EpiPen price revolt

Robyn OBrien, Allergy Kids Foundation founder, discusses the growing number of kids with food allergies and why she is concerned about the 400% price increase in Mylan's EpiPen.

This Woman Wants Congress to Look into EpiPen Price Hike

Health Care FOXBusiness

Outrage over Mylan Pharmaceuticals’  (MYL) price hikes on EpiPens, a potentially life-saving injection device for children with severe allergies, has members of Congress calling for an investigation.

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Senator Charles Grassley (R-IA), chairman of the Senate Judiciary Committee, sent a letter to Mylan CEO Heather Bresch demanding an explanation for the price increase while Sen. Amy Klobucha (D-MN) called for an investigation into the company’s trade practices by the Federal Trade Commission.

In an exclusive interview with FOX Business Network’s Countdown to the Closing Bell, Allergy Kids Foundation Founder Robyn O’Brien said Mylan is taking advantage of a growing epidemic of people with food allergies.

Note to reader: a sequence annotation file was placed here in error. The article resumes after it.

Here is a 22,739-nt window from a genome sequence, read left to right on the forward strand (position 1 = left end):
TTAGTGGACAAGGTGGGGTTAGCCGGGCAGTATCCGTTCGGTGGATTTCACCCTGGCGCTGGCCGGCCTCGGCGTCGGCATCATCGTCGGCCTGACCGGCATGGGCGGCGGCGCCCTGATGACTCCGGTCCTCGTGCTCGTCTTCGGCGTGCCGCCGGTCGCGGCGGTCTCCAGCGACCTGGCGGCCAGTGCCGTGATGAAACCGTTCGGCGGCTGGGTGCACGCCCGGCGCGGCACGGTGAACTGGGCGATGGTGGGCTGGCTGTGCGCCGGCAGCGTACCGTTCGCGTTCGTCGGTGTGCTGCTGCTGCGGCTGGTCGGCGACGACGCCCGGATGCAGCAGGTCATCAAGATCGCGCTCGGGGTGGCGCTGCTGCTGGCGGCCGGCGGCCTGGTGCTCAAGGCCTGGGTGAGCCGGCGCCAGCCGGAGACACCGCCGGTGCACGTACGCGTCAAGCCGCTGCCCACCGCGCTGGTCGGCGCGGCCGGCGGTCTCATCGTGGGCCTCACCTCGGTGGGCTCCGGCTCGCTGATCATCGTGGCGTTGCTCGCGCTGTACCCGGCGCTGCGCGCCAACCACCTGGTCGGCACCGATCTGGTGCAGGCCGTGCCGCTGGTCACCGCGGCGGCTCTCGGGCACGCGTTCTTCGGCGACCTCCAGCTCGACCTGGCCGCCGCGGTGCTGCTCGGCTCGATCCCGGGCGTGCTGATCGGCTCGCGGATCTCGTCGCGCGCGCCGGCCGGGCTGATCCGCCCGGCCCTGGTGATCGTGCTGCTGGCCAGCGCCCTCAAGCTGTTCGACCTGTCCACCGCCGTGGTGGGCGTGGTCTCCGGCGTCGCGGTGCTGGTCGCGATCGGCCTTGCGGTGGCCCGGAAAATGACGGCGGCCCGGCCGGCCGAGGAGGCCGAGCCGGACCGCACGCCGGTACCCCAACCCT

“The number of people in the United States with food allergies is skyrocketing. From 1997 until 2010, there was over a quadrupling of the number of people with the peanut allergies. So suddenly we have this epidemic and the price has been kicked up six times in the last six years on a product that was first invented in 1977,” O’Brien said.

The EpiPen auto injector has seen its price rise from $57 when Mylan acquired the allergy shot in 2007 to upwards of $700 in the U.S. today. Mylan EpiPen profits reached $1.2B in 2015 and EpiPen accounts for 40% of the company’s profits.

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O’Brien, known as the Erin Brockovich of food has been fighting against the EpiPen price increase for at least a year and describes Mylan’s actions as “abusive,” leaving parents unable to afford a life-saving device for their children.

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“To have parents suddenly reaching out saying, you know what Robin, I can’t afford the EpiPen anymore. To have school nurses reaching out and say, Robin you gotta help us we have these non-compliance kids in the classroom whose parents can’t afford the EpiPen, lives are at risk,” O’Brien told host Liz Claman.

When asked what she would say to Bresch, O’Brien said, “I would say, you’ve built your business model on the backs of American children and it’s time to take ownership for that.”

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